Are they being reclusive? Indication your vulnerable relative is being scammed

Nurse scammed out of her £45 thousand pension

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Social isolation is one of the factors that means people can fall victim to a scam. Vulnerability is fluid and complex. People themselves are not vulnerable, it’s their circumstances or the marketplace that put them in that position. Social isolation can make people more situationally exposed and therefore potentially susceptible to fraud and scams. Since the pandemic, we’ve expected most people to go from ‘bricks to click’, understanding complex information and navigating the internet, with no education or training all whilst potentially being socially isolated.

Anyone can be a victim of a scam. Rightly research, conducted among over two thousand adults across the UK, found that almost half of Brits (48 percent) have fallen victim to one, or come close, with over a third (37 percent) losing money as a result.

There are groups of people who are particularly targeted or vulnerable. Raising awareness of common scams and groups of people who are often targeted is an important step towards encouraging behaviour changes that tackle the issue.

Older people are often targeted by scammers. Research has found that 75 is the average age of reported scam victims, and those over 70 suffer the greatest impact from a number of different scams.

Older people tend to be most susceptible to falling victim to phone and mail scams. Figures from the National Trading Standards Scam Team show that they’re deliberately targeted more so than other demographics. This group also sees the largest proportion of people who are recurring victims of scams.

Those who are socially isolated can be the hardest to reach and often aren’t able to access the same support, advice and help that other people can.

People that are scammed and are socially isolated are less likely to report scams, but they often suffer greatly, not just in the amount of money lost, but the overall impact on health and wellbeing.

These people are not always treated as victims of crime. Scams and fraud victims are targeted by organised crime groups and are defrauded out of what is often their life savings. They are also left with the mental scars of being a victim of crime.

However, they are still not treated the same as someone who is mugged in the street or as someone who is burgled. This needs to change; we need to take away the shame and the stigma of being scammed to increase reporting and awareness.

Retired people don’t have the same opportunity to make up for their losses as younger people, and they often don’t have the same support networks and access to them.

Therefore, the focus related to scams and fraud should always be on the harm this crime has caused an individual, not on age or money lost.

We need to build community resilience and increase our knowledge and prevent this from happening to our mums, dads, and neighbours.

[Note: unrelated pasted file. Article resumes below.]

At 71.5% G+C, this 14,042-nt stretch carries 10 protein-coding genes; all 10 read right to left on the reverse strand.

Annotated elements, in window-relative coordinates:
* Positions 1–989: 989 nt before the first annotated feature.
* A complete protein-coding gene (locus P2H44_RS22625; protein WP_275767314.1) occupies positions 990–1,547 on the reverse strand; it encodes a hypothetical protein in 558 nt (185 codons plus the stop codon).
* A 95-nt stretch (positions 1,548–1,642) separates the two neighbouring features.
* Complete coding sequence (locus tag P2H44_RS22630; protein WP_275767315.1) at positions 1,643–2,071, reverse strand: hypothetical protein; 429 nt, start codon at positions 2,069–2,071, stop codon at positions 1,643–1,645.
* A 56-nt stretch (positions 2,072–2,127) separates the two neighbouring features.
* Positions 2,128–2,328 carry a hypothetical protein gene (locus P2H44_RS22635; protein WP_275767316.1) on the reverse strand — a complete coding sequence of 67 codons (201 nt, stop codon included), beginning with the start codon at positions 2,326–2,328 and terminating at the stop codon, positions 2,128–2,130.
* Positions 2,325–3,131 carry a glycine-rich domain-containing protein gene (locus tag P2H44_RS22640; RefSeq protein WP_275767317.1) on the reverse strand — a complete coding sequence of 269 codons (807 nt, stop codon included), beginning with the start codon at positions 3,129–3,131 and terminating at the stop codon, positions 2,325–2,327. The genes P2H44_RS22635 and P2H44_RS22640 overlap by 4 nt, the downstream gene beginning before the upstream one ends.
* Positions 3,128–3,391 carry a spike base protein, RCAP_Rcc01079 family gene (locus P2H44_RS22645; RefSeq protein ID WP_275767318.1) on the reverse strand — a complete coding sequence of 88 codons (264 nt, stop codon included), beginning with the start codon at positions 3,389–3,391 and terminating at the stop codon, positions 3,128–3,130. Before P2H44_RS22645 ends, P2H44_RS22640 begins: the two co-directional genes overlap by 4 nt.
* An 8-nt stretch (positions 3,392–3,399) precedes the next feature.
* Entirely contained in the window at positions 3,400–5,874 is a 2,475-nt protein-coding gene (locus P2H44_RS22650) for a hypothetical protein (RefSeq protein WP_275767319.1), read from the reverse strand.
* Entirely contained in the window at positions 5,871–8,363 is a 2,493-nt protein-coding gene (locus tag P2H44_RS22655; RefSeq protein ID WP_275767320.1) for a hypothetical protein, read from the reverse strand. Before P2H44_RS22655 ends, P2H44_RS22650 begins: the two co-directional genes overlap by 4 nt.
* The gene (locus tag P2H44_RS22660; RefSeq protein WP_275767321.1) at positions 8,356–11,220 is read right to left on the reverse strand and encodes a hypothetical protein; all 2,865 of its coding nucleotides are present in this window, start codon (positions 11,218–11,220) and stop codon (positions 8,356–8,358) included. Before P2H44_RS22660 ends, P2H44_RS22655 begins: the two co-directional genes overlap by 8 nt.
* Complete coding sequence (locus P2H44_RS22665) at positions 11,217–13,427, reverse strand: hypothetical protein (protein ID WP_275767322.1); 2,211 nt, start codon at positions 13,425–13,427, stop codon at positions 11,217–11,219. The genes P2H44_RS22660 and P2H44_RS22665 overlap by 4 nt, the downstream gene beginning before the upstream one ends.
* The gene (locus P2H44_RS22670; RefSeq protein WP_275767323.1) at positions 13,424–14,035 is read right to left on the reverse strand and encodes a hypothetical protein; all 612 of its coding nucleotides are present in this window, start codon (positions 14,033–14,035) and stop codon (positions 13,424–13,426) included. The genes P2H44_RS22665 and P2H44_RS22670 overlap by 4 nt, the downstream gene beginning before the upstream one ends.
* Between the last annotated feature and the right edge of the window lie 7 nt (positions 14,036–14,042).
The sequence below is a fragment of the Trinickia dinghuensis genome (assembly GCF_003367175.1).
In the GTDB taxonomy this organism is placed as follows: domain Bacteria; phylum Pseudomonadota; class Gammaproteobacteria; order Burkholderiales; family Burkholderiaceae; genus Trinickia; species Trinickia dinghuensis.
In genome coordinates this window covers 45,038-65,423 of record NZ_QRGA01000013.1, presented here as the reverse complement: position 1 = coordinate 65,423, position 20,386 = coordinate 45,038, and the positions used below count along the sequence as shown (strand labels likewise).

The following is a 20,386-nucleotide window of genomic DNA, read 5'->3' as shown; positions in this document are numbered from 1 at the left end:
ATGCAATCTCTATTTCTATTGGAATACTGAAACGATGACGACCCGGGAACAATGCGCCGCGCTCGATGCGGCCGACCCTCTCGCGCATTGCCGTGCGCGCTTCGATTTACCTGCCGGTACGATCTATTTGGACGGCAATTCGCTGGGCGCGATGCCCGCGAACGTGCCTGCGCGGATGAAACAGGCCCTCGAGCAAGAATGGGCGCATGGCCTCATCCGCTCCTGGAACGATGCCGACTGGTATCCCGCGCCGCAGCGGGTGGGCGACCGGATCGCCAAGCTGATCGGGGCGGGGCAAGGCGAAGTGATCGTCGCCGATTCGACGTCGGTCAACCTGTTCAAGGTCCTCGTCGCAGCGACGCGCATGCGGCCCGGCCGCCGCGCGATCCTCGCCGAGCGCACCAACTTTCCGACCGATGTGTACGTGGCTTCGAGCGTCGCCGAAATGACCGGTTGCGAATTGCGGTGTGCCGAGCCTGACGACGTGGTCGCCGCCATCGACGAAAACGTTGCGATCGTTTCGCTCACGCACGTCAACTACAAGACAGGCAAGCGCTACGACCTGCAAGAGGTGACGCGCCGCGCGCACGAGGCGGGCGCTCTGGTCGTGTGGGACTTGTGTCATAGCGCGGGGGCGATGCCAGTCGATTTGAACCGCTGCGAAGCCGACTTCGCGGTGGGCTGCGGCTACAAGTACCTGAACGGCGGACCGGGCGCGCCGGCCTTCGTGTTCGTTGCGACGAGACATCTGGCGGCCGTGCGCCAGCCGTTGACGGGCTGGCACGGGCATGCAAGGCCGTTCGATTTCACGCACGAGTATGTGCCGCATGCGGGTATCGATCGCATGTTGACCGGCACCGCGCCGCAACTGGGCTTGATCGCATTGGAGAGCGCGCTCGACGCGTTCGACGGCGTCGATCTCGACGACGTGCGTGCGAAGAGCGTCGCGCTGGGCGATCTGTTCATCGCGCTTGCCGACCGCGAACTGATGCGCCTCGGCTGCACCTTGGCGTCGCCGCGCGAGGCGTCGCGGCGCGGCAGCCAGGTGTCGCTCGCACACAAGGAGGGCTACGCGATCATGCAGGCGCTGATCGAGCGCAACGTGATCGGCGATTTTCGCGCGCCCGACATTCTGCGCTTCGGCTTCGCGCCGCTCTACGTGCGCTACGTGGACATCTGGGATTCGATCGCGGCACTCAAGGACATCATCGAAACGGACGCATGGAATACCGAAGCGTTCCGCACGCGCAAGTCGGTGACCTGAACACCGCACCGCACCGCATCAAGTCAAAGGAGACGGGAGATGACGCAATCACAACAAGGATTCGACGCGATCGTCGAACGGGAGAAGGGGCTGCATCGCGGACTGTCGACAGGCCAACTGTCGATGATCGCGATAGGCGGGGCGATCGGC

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Prevention is far better than cure, so we need to work together to educate people on how NOT to become a victim.

Let’s look out for our neighbours and local people and check for the tell-tale signs of financial abuse and fraud.

It is never easy for anyone to talk about financial matters.

And it can be especially true and more difficult for elderly relatives to discuss “money” with their children, as they might be concerned about loss of control of their financial affairs.

Scammers will use these concerns as pressure points to prevent the relative to talk to friends or family members about what is going on.

Signs your relative is being scammed

  1. Are they more secretive than normal and not wanting to talk about their money?
  2. Do they seem stressed for no good reason?
  3. Are they being reclusive and asking unusual questions related to money?
  4. Have they struck up a new friendship or started dating a younger person?

What to do?

  1. Act quickly, inform the authorities – be it the bank and police
  2. Reassure them that it’s not their fault
  3. Support them through the process of cancelling and liaising with any institution to reclaim their monies

So now we’re inviting you to get on the scam wagon and help us highlight this problem!

Get involved. Please join us in our Stand Against Scams and become a Friend Against Scams at www.friendsagainstscams.org.uk.

Remember: If you’ve received a text you think is a scam then you can forward to 7726 or take a screenshot and send it to [email protected]

If you’re receiving lots of unwanted phone calls or text messages you can also consider removing your details from data brokers, ensuring that you use a right to object to processing of your data.

You can learn more about this on Rightly to stop the sharing of your data exposing you to scams.

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